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The Prussian Army of the Lower Rhine, led by Blücher in 1815, played a crucial part in the Allied victory at Waterloo, and was involved in intense fighting at Wavre and Ligny. Delving into original sources, including eyewitness accounts and regimental histories known only to German scholars, this book tells the story of the soldiers on the ground: how they were organised and drilled, their previous service; their march to the battlefield; and what they did when they got there. Also ideal for all those interested in the actual appearance of the Prussian soldiers in 1815, this colourful study combines the latest findings and expert analysis to cast new light on the fateful Waterloo campaign.
The Prussian Army of the Lower Rhine, led by Blücher in 1815, played a crucial part in the Allied victory at Waterloo, and was involved in intense fighting at Wavre and Ligny. Delving into original sources, including eyewitness accounts and regimental histories known only to German scholars, this book tells the story of the soldiers on the ground: how they were organised and drilled, their previous service; their march to the battlefield; and what they did when they got there. Also ideal for all those interested in the actual appearance of the Prussian soldiers in 1815, this colourful study combines the latest findings and expert analysis to cast new light on the fateful Waterloo campaign.
At the beginning of this period, the battalions of the Prussian Line usually fought in a linear formation three ranks deep, overwhelming the enemy with fire before a well-timed bayonet attack. By the end, the preferred formation was eight to 12 ranks deep. The responsibility for conducting the fire-fight was now given to the skirmish elements and the artillery. The formed battalions provided support for the fire line, and conducted the decisive bayonet charge. Whatever the change, the spirit and ability of the infantry remained consistently high throughout this bloody period.
Written by an expert on the Prussian army of the Napoleonic era, this is a fascinating insight into the 18th-century evolution of the Prussian forces into the war-winning troops of the final battles against Napoleon. Using contemporary materials including drill regulations, instructions, staff and regimental histories and after-action reports, this book provides a compelling history of Prussian tactics from 1792 until 1815. It includes studies of the professional Prussian army during the Revolutionary Wars and the mass mobilization of a conscript army that fought during the Wars of Liberation and Waterloo. Following on from the success of Osprey's other Elite Tactics volumes, this is a must-have for serious students of Napoleonic warfare, armchair generals, and wargamers alike.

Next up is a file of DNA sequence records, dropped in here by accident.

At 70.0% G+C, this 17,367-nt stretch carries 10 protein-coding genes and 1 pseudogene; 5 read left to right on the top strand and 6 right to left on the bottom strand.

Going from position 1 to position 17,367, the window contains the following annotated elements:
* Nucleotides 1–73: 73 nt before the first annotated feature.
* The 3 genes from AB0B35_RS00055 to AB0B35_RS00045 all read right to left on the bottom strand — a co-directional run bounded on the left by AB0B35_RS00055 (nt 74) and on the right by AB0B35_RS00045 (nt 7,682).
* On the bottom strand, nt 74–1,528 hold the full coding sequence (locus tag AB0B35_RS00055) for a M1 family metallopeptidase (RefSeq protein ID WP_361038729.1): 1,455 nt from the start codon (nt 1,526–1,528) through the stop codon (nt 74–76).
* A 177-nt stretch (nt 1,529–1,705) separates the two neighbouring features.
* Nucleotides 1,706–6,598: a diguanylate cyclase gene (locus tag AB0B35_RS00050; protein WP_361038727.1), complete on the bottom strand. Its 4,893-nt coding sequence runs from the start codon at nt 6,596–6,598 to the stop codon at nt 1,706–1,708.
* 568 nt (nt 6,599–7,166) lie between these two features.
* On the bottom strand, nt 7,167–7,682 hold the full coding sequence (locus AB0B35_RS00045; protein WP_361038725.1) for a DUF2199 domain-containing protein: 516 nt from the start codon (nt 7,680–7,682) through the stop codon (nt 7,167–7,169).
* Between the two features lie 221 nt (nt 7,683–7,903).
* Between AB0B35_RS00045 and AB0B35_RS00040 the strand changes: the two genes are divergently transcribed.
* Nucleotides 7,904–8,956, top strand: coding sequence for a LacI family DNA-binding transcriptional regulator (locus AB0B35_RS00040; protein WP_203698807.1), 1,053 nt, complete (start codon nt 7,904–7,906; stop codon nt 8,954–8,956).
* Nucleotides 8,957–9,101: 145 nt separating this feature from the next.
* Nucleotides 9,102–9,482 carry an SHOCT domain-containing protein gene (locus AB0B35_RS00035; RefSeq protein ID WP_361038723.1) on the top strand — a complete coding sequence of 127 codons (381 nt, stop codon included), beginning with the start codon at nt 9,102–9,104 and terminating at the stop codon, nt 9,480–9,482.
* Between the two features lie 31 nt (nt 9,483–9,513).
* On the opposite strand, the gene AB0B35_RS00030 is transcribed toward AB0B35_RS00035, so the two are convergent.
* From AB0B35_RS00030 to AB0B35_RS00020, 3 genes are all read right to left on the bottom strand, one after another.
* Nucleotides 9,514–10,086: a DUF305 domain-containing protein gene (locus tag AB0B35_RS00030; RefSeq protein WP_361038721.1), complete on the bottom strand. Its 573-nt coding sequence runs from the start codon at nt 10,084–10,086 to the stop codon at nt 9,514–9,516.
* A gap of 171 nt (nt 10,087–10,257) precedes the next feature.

Of all the armies of the German States, that of Hanover remains of greatest interest to the British reader due to the close links between the crowns of the two states. Throughout the Napoleonic era Britain and Hanover had the same head of state, George III. Symbolic of their close relationship, the Hanoverian Army wore uniforms and used equipment largely similar to those used by the British Army. Complemented by numerous illustrations and photographs, plus eight full page colour plates, this text explores the uniforms and organization of the army of the Electorate of Hanover and the King's German Legion.
When Frederick II (later known as Frederick the Great) came to the throne in 1740, he had three advantages for which he owed thanks to his father: a modern, well-organised state; full coffers; and a properly trained and equipped army. Under a leader as renowned as Seydlitz, the Prussian cavalry achieved the nearest to a state of perfection that it was ever going to. So great was its reputation in the Seven Years' War that Napoleon made a special point of warning his men at the beginning of the 1806 campaign to beware of the Prussian cavalry.
After Prussia's dismemberment a drastic re-organisation of the entire army was necessary, and the cavalry underwent this process with the rest. At the time of the mobilisation in 1813, the somewhat reduced mounted arm was supplemented by voluntary and militia formations; and once peace was established after the First Abdication, a further re-organisation was begun. The fateful campaign of 1815 was fought with the Prussian cavalry still in the throes of this re-organisation. Packed with diagrams, illustrations and eight full page colour plates by Bryan Fosten, this book by Peter Hofschröer details the history, organisation, equipment and uniforms of the Prussian cavalry which fought in the Napoleonic wars.

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